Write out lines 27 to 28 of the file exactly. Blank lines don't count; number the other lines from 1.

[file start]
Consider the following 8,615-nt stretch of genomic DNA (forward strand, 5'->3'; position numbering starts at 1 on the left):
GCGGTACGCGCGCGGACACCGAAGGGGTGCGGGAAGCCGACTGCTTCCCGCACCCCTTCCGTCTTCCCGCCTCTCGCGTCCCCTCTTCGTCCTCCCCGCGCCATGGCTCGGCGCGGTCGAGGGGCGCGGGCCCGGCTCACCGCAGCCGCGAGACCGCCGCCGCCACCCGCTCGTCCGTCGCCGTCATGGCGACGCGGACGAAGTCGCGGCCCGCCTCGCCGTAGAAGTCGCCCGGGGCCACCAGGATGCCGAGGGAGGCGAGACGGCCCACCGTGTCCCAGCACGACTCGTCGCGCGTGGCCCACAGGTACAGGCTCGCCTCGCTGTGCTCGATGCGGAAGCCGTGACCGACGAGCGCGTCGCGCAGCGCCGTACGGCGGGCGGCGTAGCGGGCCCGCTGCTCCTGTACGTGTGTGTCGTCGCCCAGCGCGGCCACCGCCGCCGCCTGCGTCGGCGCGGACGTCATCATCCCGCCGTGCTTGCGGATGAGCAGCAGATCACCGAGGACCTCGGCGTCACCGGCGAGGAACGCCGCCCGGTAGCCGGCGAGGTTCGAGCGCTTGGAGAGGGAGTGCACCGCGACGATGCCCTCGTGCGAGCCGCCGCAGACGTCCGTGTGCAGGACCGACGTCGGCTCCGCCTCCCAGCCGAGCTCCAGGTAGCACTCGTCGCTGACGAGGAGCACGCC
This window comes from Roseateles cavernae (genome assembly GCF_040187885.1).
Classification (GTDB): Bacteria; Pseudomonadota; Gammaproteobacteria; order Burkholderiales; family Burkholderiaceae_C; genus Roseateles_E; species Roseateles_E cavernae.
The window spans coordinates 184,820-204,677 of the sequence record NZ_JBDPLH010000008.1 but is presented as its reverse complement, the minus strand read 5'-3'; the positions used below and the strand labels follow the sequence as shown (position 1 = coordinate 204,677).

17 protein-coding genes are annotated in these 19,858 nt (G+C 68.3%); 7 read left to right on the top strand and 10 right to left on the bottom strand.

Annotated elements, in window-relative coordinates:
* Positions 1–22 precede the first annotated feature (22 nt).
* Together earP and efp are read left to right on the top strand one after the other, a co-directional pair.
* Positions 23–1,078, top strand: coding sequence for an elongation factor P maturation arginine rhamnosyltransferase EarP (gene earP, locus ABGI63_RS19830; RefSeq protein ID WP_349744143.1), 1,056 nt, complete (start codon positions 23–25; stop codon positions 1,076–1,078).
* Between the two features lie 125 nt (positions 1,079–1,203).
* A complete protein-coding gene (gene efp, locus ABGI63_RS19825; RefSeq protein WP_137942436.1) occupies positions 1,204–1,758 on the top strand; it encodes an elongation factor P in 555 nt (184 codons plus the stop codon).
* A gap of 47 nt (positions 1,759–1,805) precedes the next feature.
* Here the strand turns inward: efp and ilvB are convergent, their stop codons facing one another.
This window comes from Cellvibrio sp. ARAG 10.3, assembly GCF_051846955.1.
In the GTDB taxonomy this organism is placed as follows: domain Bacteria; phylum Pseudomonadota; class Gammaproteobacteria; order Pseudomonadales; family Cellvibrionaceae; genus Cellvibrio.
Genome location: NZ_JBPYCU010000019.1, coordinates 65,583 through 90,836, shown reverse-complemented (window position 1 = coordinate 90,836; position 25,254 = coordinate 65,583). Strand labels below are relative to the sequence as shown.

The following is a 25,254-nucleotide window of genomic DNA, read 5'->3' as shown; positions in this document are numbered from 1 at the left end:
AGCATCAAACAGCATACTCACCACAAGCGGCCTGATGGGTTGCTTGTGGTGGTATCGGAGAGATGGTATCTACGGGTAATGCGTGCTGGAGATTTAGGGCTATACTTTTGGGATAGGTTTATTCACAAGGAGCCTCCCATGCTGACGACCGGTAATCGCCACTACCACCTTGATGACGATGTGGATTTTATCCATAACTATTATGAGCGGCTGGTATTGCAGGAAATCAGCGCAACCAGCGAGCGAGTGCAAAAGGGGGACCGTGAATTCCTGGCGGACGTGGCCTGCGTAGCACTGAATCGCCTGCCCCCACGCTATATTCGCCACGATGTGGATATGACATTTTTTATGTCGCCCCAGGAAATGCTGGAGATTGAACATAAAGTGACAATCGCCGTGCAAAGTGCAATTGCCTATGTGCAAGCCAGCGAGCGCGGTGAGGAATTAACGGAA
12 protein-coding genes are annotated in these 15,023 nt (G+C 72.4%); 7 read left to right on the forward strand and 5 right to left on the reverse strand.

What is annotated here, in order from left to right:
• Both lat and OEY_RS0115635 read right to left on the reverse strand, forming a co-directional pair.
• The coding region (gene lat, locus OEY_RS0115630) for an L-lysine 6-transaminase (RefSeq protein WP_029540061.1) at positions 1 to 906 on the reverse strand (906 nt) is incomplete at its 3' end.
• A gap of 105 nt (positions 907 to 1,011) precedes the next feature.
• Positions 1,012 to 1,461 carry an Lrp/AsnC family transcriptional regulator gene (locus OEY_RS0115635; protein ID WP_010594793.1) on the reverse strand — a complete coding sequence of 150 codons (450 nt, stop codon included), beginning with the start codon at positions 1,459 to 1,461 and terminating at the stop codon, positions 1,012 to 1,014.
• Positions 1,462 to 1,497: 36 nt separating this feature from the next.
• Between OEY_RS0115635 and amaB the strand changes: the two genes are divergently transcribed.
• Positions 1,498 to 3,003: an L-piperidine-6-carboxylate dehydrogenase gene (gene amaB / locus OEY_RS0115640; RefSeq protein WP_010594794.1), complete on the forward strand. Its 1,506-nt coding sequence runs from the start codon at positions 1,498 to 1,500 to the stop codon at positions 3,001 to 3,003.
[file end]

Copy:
• Between OEY_RS0115635 and amaB the strand changes: the two genes are divergently transcribed.
• Positions 1,498 to 3,003: an L-piperidine-6-carboxylate dehydrogenase gene (gene amaB / locus OEY_RS0115640; RefSeq protein WP_010594794.1), complete on the forward strand. Its 1,506-nt coding sequence runs from the start codon at positions 1,498 to 1,500 to the stop codon at positions 3,001 to 3,003.